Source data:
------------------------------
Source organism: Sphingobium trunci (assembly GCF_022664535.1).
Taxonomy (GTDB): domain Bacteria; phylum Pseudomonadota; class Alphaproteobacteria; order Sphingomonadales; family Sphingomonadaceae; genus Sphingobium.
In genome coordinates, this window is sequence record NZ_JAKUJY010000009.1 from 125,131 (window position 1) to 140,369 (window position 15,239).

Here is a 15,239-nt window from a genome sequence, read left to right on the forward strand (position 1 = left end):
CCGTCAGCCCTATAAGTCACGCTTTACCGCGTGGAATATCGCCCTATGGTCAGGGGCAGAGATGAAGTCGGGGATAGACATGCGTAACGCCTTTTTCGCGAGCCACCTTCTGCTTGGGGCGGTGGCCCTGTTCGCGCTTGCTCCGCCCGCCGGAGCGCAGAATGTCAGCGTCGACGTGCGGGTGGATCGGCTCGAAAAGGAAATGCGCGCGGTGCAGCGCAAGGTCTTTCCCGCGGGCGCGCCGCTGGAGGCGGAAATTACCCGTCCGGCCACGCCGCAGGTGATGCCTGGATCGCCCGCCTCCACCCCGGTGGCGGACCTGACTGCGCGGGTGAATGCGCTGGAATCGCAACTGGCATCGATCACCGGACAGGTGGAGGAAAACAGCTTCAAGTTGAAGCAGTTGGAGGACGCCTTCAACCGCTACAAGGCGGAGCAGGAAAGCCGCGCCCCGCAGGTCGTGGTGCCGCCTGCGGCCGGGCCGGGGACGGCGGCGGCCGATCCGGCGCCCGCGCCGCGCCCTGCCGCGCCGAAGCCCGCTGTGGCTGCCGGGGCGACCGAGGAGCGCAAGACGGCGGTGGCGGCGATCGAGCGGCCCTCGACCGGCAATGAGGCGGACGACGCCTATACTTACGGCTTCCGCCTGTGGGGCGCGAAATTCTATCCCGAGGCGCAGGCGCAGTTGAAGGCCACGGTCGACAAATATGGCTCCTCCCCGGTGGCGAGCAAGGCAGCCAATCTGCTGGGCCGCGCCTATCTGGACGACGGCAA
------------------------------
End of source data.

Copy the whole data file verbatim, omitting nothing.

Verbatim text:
Source organism: Sphingobium trunci (assembly GCF_022664535.1).
Taxonomy (GTDB): domain Bacteria; phylum Pseudomonadota; class Alphaproteobacteria; order Sphingomonadales; family Sphingomonadaceae; genus Sphingobium.
In genome coordinates, this window is sequence record NZ_JAKUJY010000009.1 from 125,131 (window position 1) to 140,369 (window position 15,239).

Here is a 15,239-nt window from a genome sequence, read left to right on the forward strand (position 1 = left end):
CCGTCAGCCCTATAAGTCACGCTTTACCGCGTGGAATATCGCCCTATGGTCAGGGGCAGAGATGAAGTCGGGGATAGACATGCGTAACGCCTTTTTCGCGAGCCACCTTCTGCTTGGGGCGGTGGCCCTGTTCGCGCTTGCTCCGCCCGCCGGAGCGCAGAATGTCAGCGTCGACGTGCGGGTGGATCGGCTCGAAAAGGAAATGCGCGCGGTGCAGCGCAAGGTCTTTCCCGCGGGCGCGCCGCTGGAGGCGGAAATTACCCGTCCGGCCACGCCGCAGGTGATGCCTGGATCGCCCGCCTCCACCCCGGTGGCGGACCTGACTGCGCGGGTGAATGCGCTGGAATCGCAACTGGCATCGATCACCGGACAGGTGGAGGAAAACAGCTTCAAGTTGAAGCAGTTGGAGGACGCCTTCAACCGCTACAAGGCGGAGCAGGAAAGCCGCGCCCCGCAGGTCGTGGTGCCGCCTGCGGCCGGGCCGGGGACGGCGGCGGCCGATCCGGCGCCCGCGCCGCGCCCTGCCGCGCCGAAGCCCGCTGTGGCTGCCGGGGCGACCGAGGAGCGCAAGACGGCGGTGGCGGCGATCGAGCGGCCCTCGACCGGCAATGAGGCGGACGACGCCTATACTTACGGCTTCCGCCTGTGGGGCGCGAAATTCTATCCCGAGGCGCAGGCGCAGTTGAAGGCCACGGTCGACAAATATGGCTCCTCCCCGGTGGCGAGCAAGGCAGCCAATCTGCTGGGCCGCGCCTATCTGGACGACGGCAA